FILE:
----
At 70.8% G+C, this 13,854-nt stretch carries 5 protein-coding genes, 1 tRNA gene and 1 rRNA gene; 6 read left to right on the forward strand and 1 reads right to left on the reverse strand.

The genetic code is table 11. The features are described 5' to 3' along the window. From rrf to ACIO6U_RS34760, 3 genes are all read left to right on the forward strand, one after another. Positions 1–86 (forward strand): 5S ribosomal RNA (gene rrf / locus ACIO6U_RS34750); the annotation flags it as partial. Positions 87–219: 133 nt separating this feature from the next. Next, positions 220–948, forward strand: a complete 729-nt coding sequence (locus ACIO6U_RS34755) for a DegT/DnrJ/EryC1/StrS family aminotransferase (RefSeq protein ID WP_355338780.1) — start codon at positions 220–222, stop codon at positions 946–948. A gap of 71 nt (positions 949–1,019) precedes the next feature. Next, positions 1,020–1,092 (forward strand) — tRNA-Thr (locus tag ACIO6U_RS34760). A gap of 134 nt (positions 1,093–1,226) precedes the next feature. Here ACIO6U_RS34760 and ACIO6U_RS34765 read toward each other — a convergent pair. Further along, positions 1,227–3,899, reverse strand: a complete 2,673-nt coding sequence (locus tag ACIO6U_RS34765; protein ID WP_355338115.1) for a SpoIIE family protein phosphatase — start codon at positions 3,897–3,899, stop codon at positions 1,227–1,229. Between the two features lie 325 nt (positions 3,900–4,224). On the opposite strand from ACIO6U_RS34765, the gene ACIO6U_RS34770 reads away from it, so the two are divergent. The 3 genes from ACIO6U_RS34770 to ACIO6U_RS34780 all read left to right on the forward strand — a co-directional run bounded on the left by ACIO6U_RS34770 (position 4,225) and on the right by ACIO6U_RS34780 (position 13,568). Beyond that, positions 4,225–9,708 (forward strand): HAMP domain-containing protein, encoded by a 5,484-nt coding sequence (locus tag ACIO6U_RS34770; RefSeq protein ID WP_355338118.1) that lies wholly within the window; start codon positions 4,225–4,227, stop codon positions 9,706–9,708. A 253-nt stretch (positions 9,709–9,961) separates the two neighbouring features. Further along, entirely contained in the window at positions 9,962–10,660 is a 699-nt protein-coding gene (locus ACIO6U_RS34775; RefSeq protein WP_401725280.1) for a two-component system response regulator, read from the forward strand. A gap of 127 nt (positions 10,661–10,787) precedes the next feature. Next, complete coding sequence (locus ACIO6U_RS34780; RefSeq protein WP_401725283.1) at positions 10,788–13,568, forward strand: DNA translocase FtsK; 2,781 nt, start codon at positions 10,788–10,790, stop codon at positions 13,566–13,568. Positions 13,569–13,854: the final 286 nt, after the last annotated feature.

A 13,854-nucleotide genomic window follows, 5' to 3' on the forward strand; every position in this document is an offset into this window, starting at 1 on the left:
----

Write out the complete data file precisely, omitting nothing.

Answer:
At 70.8% G+C, this 13,854-nt stretch carries 5 protein-coding genes, 1 tRNA gene and 1 rRNA gene; 6 read left to right on the forward strand and 1 reads right to left on the reverse strand.

The genetic code is table 11. The features are described 5' to 3' along the window. From rrf to ACIO6U_RS34760, 3 genes are all read left to right on the forward strand, one after another. Positions 1–86 (forward strand): 5S ribosomal RNA (gene rrf / locus ACIO6U_RS34750); the annotation flags it as partial. Positions 87–219: 133 nt separating this feature from the next. Next, positions 220–948, forward strand: a complete 729-nt coding sequence (locus ACIO6U_RS34755) for a DegT/DnrJ/EryC1/StrS family aminotransferase (RefSeq protein ID WP_355338780.1) — start codon at positions 220–222, stop codon at positions 946–948. A gap of 71 nt (positions 949–1,019) precedes the next feature. Next, positions 1,020–1,092 (forward strand) — tRNA-Thr (locus tag ACIO6U_RS34760). A gap of 134 nt (positions 1,093–1,226) precedes the next feature. Here ACIO6U_RS34760 and ACIO6U_RS34765 read toward each other — a convergent pair. Further along, positions 1,227–3,899, reverse strand: a complete 2,673-nt coding sequence (locus tag ACIO6U_RS34765; protein ID WP_355338115.1) for a SpoIIE family protein phosphatase — start codon at positions 3,897–3,899, stop codon at positions 1,227–1,229. Between the two features lie 325 nt (positions 3,900–4,224). On the opposite strand from ACIO6U_RS34765, the gene ACIO6U_RS34770 reads away from it, so the two are divergent. The 3 genes from ACIO6U_RS34770 to ACIO6U_RS34780 all read left to right on the forward strand — a co-directional run bounded on the left by ACIO6U_RS34770 (position 4,225) and on the right by ACIO6U_RS34780 (position 13,568). Beyond that, positions 4,225–9,708 (forward strand): HAMP domain-containing protein, encoded by a 5,484-nt coding sequence (locus tag ACIO6U_RS34770; RefSeq protein ID WP_355338118.1) that lies wholly within the window; start codon positions 4,225–4,227, stop codon positions 9,706–9,708. A 253-nt stretch (positions 9,709–9,961) separates the two neighbouring features. Further along, entirely contained in the window at positions 9,962–10,660 is a 699-nt protein-coding gene (locus ACIO6U_RS34775; RefSeq protein WP_401725280.1) for a two-component system response regulator, read from the forward strand. A gap of 127 nt (positions 10,661–10,787) precedes the next feature. Next, complete coding sequence (locus ACIO6U_RS34780; RefSeq protein WP_401725283.1) at positions 10,788–13,568, forward strand: DNA translocase FtsK; 2,781 nt, start codon at positions 10,788–10,790, stop codon at positions 13,566–13,568. Positions 13,569–13,854: the final 286 nt, after the last annotated feature.

A 13,854-nucleotide genomic window follows, 5' to 3' on the forward strand; every position in this document is an offset into this window, starting at 1 on the left: